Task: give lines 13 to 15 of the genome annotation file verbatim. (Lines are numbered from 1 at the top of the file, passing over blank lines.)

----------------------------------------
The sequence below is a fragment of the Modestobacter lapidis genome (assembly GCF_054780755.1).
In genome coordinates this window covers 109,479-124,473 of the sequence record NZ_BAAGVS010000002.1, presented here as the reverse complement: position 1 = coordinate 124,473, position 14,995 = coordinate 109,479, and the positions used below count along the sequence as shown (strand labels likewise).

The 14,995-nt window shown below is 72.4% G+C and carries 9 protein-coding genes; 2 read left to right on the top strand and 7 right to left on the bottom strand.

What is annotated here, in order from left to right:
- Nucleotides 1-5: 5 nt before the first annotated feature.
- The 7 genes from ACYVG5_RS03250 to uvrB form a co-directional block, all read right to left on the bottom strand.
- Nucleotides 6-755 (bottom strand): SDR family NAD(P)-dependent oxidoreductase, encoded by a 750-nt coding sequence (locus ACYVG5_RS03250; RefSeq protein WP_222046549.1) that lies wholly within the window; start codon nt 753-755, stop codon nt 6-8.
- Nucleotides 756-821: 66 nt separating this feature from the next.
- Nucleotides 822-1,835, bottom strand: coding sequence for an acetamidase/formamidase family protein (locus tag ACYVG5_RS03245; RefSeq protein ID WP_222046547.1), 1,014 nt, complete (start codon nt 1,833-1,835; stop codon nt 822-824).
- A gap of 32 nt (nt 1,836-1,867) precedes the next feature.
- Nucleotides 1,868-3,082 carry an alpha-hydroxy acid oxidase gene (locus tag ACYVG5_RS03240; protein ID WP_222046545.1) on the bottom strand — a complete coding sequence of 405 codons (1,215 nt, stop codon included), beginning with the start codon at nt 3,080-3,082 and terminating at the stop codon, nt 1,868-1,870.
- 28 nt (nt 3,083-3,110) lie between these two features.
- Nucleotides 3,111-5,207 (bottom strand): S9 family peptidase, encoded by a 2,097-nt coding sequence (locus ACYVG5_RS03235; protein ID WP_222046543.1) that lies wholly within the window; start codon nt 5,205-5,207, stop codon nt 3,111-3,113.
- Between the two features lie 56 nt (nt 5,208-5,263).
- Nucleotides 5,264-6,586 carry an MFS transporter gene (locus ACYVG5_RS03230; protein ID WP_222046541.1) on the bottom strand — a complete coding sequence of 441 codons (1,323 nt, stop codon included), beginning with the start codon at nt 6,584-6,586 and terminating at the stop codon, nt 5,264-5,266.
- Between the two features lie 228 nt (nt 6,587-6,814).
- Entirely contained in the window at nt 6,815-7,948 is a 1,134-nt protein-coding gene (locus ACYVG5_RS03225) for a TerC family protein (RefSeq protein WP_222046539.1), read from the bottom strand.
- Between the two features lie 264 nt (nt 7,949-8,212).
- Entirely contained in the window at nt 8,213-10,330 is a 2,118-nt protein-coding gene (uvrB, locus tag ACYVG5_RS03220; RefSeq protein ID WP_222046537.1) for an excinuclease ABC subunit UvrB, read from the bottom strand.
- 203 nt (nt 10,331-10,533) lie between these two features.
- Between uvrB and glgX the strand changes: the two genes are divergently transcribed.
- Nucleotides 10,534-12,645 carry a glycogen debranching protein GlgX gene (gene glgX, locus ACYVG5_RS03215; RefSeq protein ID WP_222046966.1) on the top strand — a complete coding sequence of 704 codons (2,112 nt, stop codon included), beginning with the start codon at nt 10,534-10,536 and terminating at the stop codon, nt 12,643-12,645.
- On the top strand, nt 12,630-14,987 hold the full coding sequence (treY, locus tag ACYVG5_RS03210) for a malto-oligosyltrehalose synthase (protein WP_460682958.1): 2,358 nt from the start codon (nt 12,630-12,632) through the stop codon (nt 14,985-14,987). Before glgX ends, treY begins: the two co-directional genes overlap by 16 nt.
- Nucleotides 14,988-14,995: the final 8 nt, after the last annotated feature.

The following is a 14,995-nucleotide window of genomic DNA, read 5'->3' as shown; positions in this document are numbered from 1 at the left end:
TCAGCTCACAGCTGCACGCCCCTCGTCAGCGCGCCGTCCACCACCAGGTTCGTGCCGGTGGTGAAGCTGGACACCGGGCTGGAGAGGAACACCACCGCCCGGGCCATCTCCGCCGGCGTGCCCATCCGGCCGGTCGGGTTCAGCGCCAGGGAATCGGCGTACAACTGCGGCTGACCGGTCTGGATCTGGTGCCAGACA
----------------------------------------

- Nucleotides 3,111-5,207 (bottom strand): S9 family peptidase, encoded by a 2,097-nt coding sequence (locus ACYVG5_RS03235; protein ID WP_222046543.1) that lies wholly within the window; start codon nt 5,205-5,207, stop codon nt 3,111-3,113.
- Between the two features lie 56 nt (nt 5,208-5,263).
- Nucleotides 5,264-6,586 carry an MFS transporter gene (locus ACYVG5_RS03230; protein ID WP_222046541.1) on the bottom strand — a complete coding sequence of 441 codons (1,323 nt, stop codon included), beginning with the start codon at nt 6,584-6,586 and terminating at the stop codon, nt 5,264-5,266.